Every summer, I look forward to cooking with my husband and my good friend DB for a dinner benefiting the Portland Fruit Tree Project. This year marked our fourth year together, cooking for roughly 40 people, and I think we even manged to top last year’s dinner which was quite a feat.
My husband, being a chef, puts together the menu. DB and I just trade our time and culinary skills for beers and burgers afterwards. It’s a pretty good deal, considering all the sampling we do as we cook. I never turn down an opportunity to sneak bites of foie gras torchon!
The dinner takes place in an urban garden called Tabor Tilth. Connie, the owner, is extremely knowledgable and even has interns who live with her so they can learn the secrets of success urban gardening. She has everything from elderflowers to mulberries to tabacco growing in her yard. For a more in-depth look at Tabor Tilth, check out my post from 2 years ago.
While Connie is serious about what she does, the whimsical aspect of her house never fails to entertain me. These are some of the cool things I spotted in her kitchen this year. (The fact that she raises meat rabbits makes her rabbit art all the more fun to me.)
Anyways, fun art aside, this post is dedicated to the snacks we served as our dinner guests started to arrive and began their guided tour of the garden. My husband tries to incorporate fruit into the dinner as much as possible, as well as making use of items that Connie grows, so this dinner is really an ode to fresh seasonal produce.
One of the snacks I was in charge of was the lamb tartare. While beef tartare is a dish most people are familiar with, many people are squeamish about other meats used in place of beef. Over the years, I’ve eaten everything from venison heart tartare to water buffalo tartare so I’m well versed in variations to this dish. Lamb is especially delicious because it has a light gamey flavor and is nice and tender.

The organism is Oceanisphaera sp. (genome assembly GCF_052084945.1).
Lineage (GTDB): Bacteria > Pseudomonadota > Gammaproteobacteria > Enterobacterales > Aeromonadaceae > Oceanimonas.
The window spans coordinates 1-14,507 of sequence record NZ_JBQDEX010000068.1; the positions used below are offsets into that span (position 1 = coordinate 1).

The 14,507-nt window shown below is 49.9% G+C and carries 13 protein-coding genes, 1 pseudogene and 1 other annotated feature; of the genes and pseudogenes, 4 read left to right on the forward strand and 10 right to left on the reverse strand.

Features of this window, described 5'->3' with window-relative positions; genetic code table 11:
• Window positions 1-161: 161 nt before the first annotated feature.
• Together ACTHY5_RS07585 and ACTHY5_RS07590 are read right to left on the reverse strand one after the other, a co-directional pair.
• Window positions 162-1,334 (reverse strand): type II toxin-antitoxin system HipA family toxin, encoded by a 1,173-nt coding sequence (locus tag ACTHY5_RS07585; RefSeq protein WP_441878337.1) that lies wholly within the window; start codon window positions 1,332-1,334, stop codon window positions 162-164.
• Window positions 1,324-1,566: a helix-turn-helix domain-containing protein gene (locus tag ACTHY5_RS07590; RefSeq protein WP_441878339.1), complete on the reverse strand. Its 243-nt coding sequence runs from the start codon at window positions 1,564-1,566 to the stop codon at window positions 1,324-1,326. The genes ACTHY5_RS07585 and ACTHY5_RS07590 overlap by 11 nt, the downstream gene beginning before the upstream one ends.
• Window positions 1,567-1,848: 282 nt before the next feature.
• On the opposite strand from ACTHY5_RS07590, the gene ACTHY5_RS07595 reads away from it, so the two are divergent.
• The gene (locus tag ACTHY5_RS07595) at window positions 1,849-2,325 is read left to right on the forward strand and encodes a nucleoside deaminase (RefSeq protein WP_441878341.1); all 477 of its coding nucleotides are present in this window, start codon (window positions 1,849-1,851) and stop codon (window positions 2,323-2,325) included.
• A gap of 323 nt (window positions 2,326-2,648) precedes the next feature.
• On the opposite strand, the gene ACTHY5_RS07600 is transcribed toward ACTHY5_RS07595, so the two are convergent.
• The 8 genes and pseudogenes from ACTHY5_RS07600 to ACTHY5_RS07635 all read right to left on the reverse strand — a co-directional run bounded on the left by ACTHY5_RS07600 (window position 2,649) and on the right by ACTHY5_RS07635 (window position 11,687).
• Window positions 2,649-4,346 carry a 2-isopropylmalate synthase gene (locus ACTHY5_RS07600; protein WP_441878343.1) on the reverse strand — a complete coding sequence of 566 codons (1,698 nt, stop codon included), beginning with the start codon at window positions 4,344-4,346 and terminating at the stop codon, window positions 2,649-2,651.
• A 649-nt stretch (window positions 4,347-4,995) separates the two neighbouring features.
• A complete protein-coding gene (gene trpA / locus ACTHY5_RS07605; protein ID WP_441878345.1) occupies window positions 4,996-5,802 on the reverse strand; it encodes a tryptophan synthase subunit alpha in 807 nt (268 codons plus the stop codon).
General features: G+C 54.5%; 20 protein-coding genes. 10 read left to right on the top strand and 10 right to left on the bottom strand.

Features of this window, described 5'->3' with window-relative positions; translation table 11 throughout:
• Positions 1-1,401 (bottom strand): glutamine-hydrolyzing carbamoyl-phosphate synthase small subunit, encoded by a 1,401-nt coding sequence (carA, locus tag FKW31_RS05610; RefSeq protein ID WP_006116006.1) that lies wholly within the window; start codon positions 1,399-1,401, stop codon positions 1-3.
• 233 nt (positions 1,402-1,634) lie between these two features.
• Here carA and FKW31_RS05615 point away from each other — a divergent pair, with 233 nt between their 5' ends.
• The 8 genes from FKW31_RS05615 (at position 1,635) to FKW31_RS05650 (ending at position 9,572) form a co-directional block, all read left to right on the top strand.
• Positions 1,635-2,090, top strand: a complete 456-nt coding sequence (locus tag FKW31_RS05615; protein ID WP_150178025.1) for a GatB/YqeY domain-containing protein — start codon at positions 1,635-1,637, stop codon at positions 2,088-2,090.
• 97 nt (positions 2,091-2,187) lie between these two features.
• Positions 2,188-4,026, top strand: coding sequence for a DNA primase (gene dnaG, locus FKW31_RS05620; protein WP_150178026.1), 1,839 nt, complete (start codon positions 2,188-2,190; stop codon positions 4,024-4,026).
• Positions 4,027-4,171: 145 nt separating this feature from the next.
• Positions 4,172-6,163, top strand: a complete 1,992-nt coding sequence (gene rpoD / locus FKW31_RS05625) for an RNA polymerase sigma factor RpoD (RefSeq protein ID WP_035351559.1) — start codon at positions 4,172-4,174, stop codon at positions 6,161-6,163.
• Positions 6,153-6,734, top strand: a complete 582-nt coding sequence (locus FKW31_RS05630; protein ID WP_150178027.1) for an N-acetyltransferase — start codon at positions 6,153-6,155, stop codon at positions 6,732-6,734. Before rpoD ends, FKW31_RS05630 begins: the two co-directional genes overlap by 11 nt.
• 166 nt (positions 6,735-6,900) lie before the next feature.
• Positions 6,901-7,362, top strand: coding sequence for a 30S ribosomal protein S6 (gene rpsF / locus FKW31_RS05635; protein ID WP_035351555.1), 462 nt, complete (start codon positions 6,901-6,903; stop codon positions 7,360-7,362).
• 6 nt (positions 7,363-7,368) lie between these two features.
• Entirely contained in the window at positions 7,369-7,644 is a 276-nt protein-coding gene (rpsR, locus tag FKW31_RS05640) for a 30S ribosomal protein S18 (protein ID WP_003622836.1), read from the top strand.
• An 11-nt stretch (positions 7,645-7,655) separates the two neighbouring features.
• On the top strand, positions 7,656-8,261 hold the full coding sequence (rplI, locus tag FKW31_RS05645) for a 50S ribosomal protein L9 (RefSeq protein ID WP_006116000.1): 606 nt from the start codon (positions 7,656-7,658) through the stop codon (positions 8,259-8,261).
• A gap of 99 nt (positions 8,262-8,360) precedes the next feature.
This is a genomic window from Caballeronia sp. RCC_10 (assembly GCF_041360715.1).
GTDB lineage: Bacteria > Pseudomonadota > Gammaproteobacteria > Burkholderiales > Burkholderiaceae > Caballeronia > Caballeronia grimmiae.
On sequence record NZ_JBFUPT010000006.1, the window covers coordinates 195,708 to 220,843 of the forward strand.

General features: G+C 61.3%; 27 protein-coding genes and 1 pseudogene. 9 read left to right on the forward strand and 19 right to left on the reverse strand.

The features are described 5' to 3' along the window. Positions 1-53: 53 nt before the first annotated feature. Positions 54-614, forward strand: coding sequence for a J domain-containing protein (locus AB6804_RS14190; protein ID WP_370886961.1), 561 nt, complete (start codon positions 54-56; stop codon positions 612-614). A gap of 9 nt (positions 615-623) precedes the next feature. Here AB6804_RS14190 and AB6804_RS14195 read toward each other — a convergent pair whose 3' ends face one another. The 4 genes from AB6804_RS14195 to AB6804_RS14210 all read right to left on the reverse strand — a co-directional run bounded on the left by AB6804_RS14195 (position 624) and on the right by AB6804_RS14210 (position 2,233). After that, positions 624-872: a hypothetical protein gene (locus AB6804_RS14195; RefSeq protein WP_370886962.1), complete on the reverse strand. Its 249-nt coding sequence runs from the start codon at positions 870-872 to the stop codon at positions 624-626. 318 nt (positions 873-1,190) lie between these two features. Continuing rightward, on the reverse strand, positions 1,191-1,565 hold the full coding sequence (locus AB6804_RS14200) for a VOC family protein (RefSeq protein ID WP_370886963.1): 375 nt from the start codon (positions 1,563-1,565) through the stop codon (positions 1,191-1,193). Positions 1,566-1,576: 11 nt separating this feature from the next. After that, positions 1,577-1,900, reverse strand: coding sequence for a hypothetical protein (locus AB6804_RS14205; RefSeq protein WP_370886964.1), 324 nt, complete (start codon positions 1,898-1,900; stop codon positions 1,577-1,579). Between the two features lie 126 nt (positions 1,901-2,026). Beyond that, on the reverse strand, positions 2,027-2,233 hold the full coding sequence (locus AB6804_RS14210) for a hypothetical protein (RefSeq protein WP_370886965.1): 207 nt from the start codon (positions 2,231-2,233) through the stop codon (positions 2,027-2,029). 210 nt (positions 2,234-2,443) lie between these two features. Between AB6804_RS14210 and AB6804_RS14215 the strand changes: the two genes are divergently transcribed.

We served our version on lamb’s quarter from the garden and topped it with Jacobsen’s sea salt, foraged here in Oregon, and a touch of extra virgin olive oil.
The most unexpected appetizer we served was our fig leaf mojito. A few years ago my husband made a fig leaf ice cream (that was crazy good!), so I wasn’t too surprised that he planned to utilize the leaves again.
He made a simple syrup with the leaves and then we added fresh lime juice, rum and chopped mint to the concoction. It was the perfect boozy refreshment for a 97-degree day!
All of the appetizers were devoured as soon as they were presented. I barely had time to snap the pictures before anxious servers hustled the platters away to hungry — and happy — guests.
More pictures to come — just wait till you see the rabbit boudin blanc we served up!
- Lamb sirloin, cleaned of fat and sinew, minced by hand
- Shallots, finely minced
- Capers, finely minced
- Cornichons, finely minced
- Fresh chives and fresh parsley, minced
- Salt and pepper
- Extra Virgin Olive Oil
Mix minced lamb with capers, shallots and cornichons. Dump contents onto a cutting board and run your knife through the mixture a few more times. This will help everything get well-incorporated and chop the meat even a little finer. Taste. Add more of any one item if needed.
Add fresh lemon juice, herbs and salt and pepper. Drizzle in a bit of olive oil just until meat is a little moist.
Garnish with large flake sea salt and a touch of EVO.